Research presented at the American Diabetes Association annual Scientific Sessions in 2004 showed that even educated people with Type 1 diabetes who manage their diabetes well have difficulty counting carbohydrates accurately, with a tendency to underestimate the carbohydrates consumed at breakfast, dinner, and snacks and to overestimate the carbohydrates consumed at lunch. The estimation of complex meals, including restaurant food, is least precise.
At my own practice, many clients who professed to being expert carbohydrate counters struggled to score 50% on “The Ultimate Carbohydrate Counting Test” located at my Web site, www.integrateddiabetes.com/carbtest.shtml. But by using some of the techniques described here, those same people have become highly proficient at counting carbohydrates accurately — and they don’t spend half their day obsessing over food.
Here are three simple recommendations for counting carbohydrates accurately and easily: Read labels, use resources listings, and learn to estimate portion sizes.
When it comes to carbohydrate counting, labels rule. The U.S. Food and Drug Administration (FDA) requires the manufacturers of all packaged and processed foods to list key nutrient information and ingredients on food labels. Most industrialized nations worldwide have similar requirements. In the United States, the label must list (among other things) the grams of total carbohydrate as well as grams of sugar and dietary fiber in a single serving of the food item. Although not required, some food manufacturers also list the amount of soluble fiber, along with sugar alcohols and “other” carbohydrates (typically starches) below total carbohydrate.
Of all these items, total carbohydrate is by far the most important. The total carbohydrate includes everything in the food that is carbohydrate: starch, fiber, sugars, and sugar alcohols. Remember to look for the number next to the little “g” (which stands for grams). The percentage (%) that follows it is the government’s estimate of how much of your daily recommended food intake is included in a serving of this food item. The percentage of daily requirements is irrelevant to carbohydrate counting.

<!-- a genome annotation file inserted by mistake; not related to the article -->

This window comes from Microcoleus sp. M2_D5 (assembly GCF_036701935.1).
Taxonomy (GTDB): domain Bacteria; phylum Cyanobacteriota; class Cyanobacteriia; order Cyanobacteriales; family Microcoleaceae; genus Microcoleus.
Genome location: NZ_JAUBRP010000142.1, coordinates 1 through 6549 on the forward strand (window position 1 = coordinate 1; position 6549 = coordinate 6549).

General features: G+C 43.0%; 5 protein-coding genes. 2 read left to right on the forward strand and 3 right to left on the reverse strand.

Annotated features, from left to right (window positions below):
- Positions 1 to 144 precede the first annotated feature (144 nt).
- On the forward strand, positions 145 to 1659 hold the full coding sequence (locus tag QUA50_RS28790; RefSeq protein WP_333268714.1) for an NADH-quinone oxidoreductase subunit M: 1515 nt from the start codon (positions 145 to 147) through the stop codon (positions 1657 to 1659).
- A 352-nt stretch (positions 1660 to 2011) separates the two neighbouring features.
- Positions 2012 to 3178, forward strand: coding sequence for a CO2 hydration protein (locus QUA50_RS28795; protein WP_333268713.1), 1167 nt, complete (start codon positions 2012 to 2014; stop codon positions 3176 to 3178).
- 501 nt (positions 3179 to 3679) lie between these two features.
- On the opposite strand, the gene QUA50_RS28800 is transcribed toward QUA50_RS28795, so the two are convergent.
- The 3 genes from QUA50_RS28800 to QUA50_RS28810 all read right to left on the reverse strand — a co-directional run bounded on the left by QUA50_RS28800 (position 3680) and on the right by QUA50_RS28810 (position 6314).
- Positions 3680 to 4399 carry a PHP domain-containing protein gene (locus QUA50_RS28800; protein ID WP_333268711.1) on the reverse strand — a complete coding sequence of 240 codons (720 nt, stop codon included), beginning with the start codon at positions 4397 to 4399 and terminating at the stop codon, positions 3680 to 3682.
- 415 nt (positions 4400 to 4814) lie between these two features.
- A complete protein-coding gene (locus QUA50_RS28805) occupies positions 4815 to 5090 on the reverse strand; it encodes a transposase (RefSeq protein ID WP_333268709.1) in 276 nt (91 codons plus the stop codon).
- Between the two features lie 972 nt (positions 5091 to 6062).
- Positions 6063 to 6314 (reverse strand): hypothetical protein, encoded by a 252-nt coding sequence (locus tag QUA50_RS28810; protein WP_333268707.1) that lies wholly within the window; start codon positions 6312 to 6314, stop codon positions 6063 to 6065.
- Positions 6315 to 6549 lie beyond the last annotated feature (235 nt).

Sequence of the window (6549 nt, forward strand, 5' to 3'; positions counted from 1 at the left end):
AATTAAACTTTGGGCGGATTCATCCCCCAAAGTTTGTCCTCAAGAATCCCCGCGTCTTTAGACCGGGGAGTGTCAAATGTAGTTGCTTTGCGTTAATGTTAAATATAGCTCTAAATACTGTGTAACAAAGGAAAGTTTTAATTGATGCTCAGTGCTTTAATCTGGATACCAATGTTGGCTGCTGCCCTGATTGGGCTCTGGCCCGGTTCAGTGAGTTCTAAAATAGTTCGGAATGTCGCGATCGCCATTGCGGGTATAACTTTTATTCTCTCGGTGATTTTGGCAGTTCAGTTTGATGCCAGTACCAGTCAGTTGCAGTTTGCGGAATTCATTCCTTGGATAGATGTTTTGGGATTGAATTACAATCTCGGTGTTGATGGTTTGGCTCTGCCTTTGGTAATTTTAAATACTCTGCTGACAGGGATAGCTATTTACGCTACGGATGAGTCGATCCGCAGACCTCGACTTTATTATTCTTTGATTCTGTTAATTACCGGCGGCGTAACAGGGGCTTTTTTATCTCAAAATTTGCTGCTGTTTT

Here’s another fun fact: When counting carbohydrates, it is not necessary to know how much sugar a food item contains. Remember, sugars are just a type of carbohydrate and are included in the total carbohydrate listings on the label.
So that’s it, right? Almost. You may have to make a slight adjustment if the food contains fiber or sugar alcohol. For food items that contain either of these, you should do the following:
- Subtract all the fiber grams from the total carbohydrate count since fiber does not raise blood glucose. For example, a food item containing 24 g of total carbohydrate and 6 g of fiber should be counted as 18 g carbohydrate (24 – 6 = 18). Fiber-rich foods include beans, whole-grain breads, certain cereals, and some fruits and vegetables.
- Subtract half the grams of sugar alcohols from the total carbohydrate count, since sugar alcohols affect blood glucose half as much as ordinary carbohydrates. For example, a food item containing 17 g total carbohydrate and 8 g of sugar alcohols should be counted as 13 g carbohydrate (17 – 4 = 13). Sugar alcohols are sweeteners found in many reduced-calorie foods such as gum, mints, yogurt, ice cream, cookies, and candy. They typically go by names ending in “ol,” such as sorbitol, maltitol, lactitol, mannitol, and xylitol. Two sugar alcohols that do not have the –ol suffix are hydrogenated starch hydrolysates (HSH) and isomalt.